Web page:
This was the first thing learned as a constructor-converter. Second, was the realization that keyboard hacks don’t work. Not only are they not worth the effort it takes to make one, but they really just don’t work. The first game of Joust, played with a friend told me that the behemoth in my basement was flawed…and badly at that. Fortunately since those early days many new products have hit the market. Many innovations were just on the horizon from that day forward. In ‘the day’, the Hagstrom was the only encoder anyone talked about, and it cost more than the cabinet.
The Hagstrom KE24 Keyboard Encoder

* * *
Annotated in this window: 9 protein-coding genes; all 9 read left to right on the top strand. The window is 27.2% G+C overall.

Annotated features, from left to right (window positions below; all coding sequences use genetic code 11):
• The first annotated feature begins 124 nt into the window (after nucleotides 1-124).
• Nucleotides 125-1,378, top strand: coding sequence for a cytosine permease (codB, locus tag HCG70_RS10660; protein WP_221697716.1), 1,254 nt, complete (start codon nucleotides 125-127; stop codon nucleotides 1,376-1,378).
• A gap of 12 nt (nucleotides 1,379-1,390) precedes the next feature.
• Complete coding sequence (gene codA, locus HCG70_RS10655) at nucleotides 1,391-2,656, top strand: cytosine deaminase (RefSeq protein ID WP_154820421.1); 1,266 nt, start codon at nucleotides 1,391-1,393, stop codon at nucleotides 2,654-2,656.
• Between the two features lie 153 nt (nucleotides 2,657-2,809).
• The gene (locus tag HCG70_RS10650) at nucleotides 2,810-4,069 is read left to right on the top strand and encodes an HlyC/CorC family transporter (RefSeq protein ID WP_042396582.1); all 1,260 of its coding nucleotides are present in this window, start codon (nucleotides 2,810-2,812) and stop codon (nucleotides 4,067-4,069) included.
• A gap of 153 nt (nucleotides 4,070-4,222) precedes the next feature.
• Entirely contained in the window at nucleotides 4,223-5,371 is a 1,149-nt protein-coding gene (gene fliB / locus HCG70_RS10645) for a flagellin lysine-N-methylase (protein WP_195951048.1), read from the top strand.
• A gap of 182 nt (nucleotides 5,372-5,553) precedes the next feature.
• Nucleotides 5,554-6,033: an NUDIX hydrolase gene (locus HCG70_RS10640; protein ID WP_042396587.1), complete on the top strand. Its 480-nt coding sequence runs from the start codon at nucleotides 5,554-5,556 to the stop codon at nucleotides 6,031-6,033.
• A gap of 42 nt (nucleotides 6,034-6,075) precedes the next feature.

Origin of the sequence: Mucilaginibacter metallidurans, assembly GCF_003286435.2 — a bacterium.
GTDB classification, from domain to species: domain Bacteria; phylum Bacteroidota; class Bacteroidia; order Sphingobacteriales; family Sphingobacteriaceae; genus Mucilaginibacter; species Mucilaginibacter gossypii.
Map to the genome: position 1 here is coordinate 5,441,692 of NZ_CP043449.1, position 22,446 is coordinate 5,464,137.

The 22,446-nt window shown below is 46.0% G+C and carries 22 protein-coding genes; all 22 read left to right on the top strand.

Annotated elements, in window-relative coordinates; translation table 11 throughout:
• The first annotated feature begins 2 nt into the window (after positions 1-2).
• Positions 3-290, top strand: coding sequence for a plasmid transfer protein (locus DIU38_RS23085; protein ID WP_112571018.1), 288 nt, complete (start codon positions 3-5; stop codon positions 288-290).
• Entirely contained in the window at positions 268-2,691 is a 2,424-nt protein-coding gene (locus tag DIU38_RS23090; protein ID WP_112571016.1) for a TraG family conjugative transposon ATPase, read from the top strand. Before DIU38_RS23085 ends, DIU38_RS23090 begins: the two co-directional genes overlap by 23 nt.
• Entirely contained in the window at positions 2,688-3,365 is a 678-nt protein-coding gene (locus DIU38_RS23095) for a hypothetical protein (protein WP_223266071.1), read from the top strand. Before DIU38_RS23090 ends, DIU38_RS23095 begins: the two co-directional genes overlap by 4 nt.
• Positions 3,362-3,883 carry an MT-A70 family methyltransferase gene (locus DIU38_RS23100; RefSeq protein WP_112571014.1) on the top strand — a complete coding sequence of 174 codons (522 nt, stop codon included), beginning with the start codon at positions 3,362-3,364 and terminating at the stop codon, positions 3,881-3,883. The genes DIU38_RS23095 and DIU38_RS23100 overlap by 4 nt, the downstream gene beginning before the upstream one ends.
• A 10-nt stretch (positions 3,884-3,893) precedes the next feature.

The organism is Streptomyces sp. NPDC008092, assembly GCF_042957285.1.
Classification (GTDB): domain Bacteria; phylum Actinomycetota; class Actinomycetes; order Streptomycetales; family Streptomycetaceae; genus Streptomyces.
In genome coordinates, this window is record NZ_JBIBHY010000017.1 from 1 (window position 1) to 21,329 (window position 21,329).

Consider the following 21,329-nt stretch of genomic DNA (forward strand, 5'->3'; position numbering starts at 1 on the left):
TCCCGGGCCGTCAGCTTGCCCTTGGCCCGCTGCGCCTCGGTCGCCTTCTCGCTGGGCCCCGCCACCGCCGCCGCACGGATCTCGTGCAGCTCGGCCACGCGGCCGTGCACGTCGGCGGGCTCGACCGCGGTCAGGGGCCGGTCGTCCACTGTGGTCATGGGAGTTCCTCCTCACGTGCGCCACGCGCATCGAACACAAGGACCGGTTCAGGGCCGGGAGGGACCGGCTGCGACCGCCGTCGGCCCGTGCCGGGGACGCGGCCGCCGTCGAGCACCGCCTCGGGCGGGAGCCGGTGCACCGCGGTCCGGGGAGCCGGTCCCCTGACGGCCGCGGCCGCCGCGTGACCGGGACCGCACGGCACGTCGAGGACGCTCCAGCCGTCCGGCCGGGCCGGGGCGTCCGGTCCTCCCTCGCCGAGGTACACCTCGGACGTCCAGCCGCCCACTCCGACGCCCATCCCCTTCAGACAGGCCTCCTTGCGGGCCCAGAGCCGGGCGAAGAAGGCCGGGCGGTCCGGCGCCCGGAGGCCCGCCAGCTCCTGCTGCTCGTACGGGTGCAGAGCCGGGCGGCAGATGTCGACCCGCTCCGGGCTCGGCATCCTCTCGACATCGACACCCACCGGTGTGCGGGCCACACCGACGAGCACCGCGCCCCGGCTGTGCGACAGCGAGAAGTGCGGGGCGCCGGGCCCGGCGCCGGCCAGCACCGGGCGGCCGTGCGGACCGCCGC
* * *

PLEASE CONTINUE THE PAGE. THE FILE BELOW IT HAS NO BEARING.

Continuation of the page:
Today we have a number of encoders, from innovators across the globe. These have by far brought the Mame™ cabinet to the masses. They have advanced to the point that one small card no bigger than a soda cracker can control buttons, joysticks, spinners and trackballs. Specialty cards abound, and all of them are inexpensive enough to make it almost less economically feasible to chop up a keyboard! In fact, it has been some time since I have seen a cabinet that boasted a keyboard hack. They’re surely out there, the owners are just keeping quiet about it.
The next revelation came after completing a number of
4-player cabinets. I have, to this date, made 6 (yes 6!) 4-player panels.
It’s highly doubtful there will be another.